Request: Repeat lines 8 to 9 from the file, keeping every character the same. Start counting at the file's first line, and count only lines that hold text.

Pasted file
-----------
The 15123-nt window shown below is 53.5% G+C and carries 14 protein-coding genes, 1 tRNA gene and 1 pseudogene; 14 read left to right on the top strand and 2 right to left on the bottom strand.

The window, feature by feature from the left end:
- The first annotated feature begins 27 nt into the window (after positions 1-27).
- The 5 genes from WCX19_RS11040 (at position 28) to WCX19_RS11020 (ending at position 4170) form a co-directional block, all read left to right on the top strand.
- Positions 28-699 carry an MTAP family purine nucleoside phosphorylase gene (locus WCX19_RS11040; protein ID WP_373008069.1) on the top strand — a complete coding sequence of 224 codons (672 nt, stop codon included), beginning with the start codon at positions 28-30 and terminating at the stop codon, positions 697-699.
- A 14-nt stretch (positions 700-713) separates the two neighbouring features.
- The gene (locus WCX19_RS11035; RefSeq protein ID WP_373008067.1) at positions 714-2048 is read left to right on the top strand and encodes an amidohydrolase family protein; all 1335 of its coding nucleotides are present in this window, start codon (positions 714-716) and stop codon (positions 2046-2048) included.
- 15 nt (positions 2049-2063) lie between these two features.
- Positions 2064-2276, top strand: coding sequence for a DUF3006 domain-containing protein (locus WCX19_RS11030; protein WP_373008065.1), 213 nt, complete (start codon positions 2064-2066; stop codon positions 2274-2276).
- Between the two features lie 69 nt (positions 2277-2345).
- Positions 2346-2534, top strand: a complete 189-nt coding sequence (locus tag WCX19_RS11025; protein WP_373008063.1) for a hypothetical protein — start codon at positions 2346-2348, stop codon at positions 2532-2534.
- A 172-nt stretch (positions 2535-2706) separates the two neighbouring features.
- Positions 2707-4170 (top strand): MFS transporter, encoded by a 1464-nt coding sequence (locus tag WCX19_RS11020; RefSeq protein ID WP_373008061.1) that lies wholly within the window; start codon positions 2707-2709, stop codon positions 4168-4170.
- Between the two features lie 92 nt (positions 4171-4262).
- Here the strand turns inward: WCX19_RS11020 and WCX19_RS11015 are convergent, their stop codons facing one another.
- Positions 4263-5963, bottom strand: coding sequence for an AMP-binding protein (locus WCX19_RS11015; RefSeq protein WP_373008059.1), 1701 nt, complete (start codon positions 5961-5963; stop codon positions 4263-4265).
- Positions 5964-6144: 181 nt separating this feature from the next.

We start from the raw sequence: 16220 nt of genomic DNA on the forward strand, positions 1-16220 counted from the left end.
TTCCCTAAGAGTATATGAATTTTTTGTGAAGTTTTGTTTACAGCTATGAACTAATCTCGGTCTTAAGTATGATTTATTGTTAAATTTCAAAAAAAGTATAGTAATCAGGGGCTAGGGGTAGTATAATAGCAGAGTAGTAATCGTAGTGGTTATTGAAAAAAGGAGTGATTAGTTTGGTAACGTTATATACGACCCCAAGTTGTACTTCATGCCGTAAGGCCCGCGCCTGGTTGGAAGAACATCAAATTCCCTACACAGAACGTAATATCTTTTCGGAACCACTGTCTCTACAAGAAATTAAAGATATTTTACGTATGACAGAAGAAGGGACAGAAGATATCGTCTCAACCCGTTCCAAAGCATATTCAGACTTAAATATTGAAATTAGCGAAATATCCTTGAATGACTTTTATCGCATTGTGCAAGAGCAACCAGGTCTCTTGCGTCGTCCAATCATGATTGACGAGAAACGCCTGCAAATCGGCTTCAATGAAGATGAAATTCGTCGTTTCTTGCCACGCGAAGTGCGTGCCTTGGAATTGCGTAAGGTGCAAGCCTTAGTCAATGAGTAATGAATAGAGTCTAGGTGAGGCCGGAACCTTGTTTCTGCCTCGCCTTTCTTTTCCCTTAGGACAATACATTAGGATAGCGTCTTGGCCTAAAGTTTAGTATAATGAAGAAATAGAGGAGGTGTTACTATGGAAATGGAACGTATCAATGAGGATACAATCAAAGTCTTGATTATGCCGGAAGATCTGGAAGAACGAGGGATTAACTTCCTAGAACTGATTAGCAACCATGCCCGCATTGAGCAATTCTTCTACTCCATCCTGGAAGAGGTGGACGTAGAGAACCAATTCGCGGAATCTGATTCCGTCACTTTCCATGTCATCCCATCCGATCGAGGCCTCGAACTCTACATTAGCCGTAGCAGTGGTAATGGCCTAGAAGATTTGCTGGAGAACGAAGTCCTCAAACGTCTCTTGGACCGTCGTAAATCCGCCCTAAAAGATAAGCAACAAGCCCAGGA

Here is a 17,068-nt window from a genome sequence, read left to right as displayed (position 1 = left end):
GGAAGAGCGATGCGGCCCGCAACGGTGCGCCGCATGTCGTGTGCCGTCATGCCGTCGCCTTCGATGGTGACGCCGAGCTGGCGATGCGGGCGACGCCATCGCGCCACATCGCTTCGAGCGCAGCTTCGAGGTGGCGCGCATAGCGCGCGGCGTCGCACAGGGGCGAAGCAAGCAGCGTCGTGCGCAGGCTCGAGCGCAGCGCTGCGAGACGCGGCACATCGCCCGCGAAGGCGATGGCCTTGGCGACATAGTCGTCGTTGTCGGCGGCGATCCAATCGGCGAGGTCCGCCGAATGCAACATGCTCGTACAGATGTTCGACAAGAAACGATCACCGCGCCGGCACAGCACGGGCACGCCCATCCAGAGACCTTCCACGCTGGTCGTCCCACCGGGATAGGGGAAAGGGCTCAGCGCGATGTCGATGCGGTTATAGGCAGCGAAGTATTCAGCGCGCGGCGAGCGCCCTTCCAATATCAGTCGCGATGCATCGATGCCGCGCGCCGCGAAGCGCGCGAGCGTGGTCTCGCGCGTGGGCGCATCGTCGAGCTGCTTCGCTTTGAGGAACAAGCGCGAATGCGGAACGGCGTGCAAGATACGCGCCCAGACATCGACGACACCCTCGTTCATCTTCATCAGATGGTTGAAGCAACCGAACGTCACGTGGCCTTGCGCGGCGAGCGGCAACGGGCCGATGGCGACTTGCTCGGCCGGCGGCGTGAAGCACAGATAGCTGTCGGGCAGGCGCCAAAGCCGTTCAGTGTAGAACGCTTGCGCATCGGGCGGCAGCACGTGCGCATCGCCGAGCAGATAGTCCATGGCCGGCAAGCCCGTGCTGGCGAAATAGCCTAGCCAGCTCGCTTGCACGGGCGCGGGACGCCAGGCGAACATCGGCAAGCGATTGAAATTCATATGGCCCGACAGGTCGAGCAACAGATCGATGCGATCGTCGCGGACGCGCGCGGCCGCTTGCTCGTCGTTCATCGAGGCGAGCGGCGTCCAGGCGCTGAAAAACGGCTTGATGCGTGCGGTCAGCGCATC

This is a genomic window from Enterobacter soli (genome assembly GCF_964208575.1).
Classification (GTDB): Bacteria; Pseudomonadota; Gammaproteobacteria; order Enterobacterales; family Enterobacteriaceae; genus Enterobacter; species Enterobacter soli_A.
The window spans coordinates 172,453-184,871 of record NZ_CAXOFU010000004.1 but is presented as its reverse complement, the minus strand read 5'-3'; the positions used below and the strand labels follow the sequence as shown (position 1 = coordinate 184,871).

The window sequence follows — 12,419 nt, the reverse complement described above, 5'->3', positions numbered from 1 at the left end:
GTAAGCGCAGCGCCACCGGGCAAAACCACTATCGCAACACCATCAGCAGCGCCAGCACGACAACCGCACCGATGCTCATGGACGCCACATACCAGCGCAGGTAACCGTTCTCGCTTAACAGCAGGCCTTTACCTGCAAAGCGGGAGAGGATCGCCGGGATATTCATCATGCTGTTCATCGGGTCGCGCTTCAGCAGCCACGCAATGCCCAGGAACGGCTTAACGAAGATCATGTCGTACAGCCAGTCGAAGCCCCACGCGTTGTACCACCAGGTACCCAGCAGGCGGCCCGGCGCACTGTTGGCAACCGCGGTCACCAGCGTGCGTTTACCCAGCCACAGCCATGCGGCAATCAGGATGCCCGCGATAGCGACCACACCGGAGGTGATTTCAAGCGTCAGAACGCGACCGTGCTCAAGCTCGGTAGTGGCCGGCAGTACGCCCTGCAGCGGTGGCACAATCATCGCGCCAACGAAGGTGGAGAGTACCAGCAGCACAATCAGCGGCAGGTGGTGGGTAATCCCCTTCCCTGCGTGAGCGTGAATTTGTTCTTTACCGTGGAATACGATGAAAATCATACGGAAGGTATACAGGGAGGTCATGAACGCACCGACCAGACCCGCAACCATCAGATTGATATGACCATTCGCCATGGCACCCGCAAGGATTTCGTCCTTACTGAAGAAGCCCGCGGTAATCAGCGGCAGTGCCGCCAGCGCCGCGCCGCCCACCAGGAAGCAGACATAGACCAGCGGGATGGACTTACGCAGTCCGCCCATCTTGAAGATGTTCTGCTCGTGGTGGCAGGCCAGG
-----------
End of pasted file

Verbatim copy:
- 15 nt (positions 2049-2063) lie between these two features.
- Positions 2064-2276, top strand: coding sequence for a DUF3006 domain-containing protein (locus WCX19_RS11030; protein WP_373008065.1), 213 nt, complete (start codon positions 2064-2066; stop codon positions 2274-2276).